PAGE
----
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My First Diadora: The Velox
August 6, 2011Posted by on
After my hurdles/sprint workout in Rizal this afternoon, I headed out to a warehouse in Shaw Boulevard (beside the EDSA Central Mall. You won’t miss the big sign). Lo and behold, the shoes are indeed cheap – cheaper than a few hundred pesos from the stores and malls that carry Umbro, Diadora and Reebok. Among the various models, the Umbro Club Trainer, the Diadora Velox and yes, the ever-reliable Umbro Runner made it to the top of my list.
I chose the Velox since it’s around PHP 200 cheaper than the aforesaid Umbro models. I shelled out PHP 1,271.00 or approximately USD 30 (net of the 25% discount). This is the most cost-effective running shoes I’ve bought since the days of the One-Thousand-Peso-Saucony sale! I found the design of the Diadora running shoes more dynamic than the straightforward, utilitarian British kicks. The sleek lines, the shiny chrome fabric and the blue streaks enhanced the Velox’s appeal.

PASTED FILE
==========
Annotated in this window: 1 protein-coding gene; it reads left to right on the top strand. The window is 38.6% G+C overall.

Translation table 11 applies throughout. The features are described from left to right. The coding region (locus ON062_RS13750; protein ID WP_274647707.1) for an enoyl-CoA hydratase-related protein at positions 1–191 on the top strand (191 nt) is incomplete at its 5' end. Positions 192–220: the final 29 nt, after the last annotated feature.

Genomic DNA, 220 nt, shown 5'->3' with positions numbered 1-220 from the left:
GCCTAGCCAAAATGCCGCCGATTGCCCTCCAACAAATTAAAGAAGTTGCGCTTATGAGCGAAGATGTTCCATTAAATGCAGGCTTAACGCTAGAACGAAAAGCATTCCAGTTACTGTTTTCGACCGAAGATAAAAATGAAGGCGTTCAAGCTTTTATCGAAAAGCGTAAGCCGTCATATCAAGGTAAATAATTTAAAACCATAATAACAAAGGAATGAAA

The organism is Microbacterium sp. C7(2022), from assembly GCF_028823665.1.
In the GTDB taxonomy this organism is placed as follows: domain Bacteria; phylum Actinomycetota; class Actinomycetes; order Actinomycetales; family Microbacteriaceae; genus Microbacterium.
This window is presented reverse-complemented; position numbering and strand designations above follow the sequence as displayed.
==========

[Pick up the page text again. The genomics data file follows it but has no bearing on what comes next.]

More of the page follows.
More importantly, the sole of the Velox felt thicker and softer than the Umbro’s (the Club Runner, initially, had a hard feel. It took a few months for the Umbro’s to feel comfy), with adequate cushioning on the heels. Even if I am not a distance runner, I put a premium on sole softness, due to the high impact exercises involved in my track & field training. The medium width of the Velox matched perfectly with my feet.
In terms of aesthetic quality, I find the shoe comparable to the upper-middle tier offerings of the big shoe companies – but at a fraction of the price. Due to the running boom, it’s hard to find trusty kicks below PHP 1,500.00. I have yet to give the Velox a stress test (give me a few weeks and I’ll come out with a performance report), but the prospects are looking good.
This is the first time I’ve bought a Diadora. A cursory Wikipedia search revealed that the Italian company first became known for its reliable mountain climbing boots. The company soon branched out to skiing and eventually running, athletics, football and tennis in the 1970’s. It turned out that Diadora’s athletics pedigree pre-dated its more widely known football branch (with the latter no-doubt inspired by the exploits of the great Italian sprinter Pietro Mennea).
The athletics background of Diadora explains the smooth feel of its running shoes. Needless to say, this track & field junkie is happy with this good buy!